WVU mulls mandatory insurance
Published: Thursday, February 21, 2013
Updated: Thursday, February 21, 2013 00:02
Health insurance might be required for all West Virginia University students as early as next year.
Yesterday, WVU released a Request for Proposal (RFP) seeking an outside vendor to develop a comprehensive health insurance coverage plan for students. The proposal would also lead to the plan being offered to WVU’s divisional campuses, including Potomac State College and WVU Tech.
Cathy Yura, assistant vice president for WELLWVU: The Students’ Center of Health, said the RFP isn’t a guarantee of action, but it does indicate the potential for considerable changes to the current policy.
"The RFP means they are just out there looking. This is a long process, so it’s going to take a while before anybody gets anything you can really bring out," she said. "They’re just looking for different plans and costs and trying to make sure it’s the right thing."
RFPs are typically used to gauge interest and identify potential courses of action for a variety of topics. They allow the University to garner specific information that can be used to aid decision making.
Currently, WVU offers coverage through Aetna Student Health. The coverage is optional for most students but Graduate Assistants and international students are automatically enrolled in the plan unless they provide proof of comparable coverage.
The idea of mandatory health insurance is not a new one and is a present policy in schools such as the University of Maryland, The Ohio State University and Rutgers University.
New Jersey state law requires all students of public or private higher educational institutions to possess "adequate health insurance." No such law exists in West Virginia, but students could serve to benefit from such an arrangement.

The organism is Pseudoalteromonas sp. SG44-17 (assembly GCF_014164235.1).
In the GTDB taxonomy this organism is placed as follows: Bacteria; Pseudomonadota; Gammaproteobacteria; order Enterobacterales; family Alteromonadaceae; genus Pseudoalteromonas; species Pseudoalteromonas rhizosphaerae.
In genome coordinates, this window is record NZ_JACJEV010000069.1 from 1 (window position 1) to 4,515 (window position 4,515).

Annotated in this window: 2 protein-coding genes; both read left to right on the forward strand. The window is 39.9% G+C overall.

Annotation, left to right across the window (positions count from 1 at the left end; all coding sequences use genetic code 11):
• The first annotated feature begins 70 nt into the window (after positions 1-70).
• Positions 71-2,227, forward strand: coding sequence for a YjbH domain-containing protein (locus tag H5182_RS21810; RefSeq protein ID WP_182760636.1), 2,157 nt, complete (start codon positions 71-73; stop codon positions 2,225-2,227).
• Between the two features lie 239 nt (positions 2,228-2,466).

Shelley Sheppeck, an insurance coordinator at the University of Colorado at Boulder, said their university’s policy ultimately provides students with care they couldn’t otherwise get.
"What we’re able to do for our students is – yes, we have mandatory insurance, but the policy we offer is typically better than the parents’ offer, and it works very well here in Boulder, as well as nationwide," she said.
Sheppeck, who also spent 20 years as an insurance broker and owned an insurance agency, said universities can cater their coverage to meet the
students’ needs, as well as help clarify what is otherwise a difficult concept to understand.
"Coming from the broker world, it really is a great thing for students, and how the university decides to implement that – that’s up to the university," she said.
"Really, what we do is cater our group policy to what our students’ needs are. A lot of that is prescription drugs, a lot of that is free birth control – which is covered under health care reform under most policies – and we also cover nongeneric (prescription drugs).
"Parents don’t always understand how (insurance) works. Nobody understands health care reform. Everyone is at a loss, saying, ‘What am I supposed to do?’ and I can tell you that our student health plan – you would not be able to find that (good) of a plan at that price."
Students at the University of Colorado at Boulder are automatically enrolled in the university-offered health care plan. To exit the coverage and use one from an outside source, such as one provided by parents, students must opt out and fill out a waiver. This can be done online.
The RFP indicates that there is a chance WVU could adapt a similar "hard-waiver" policy.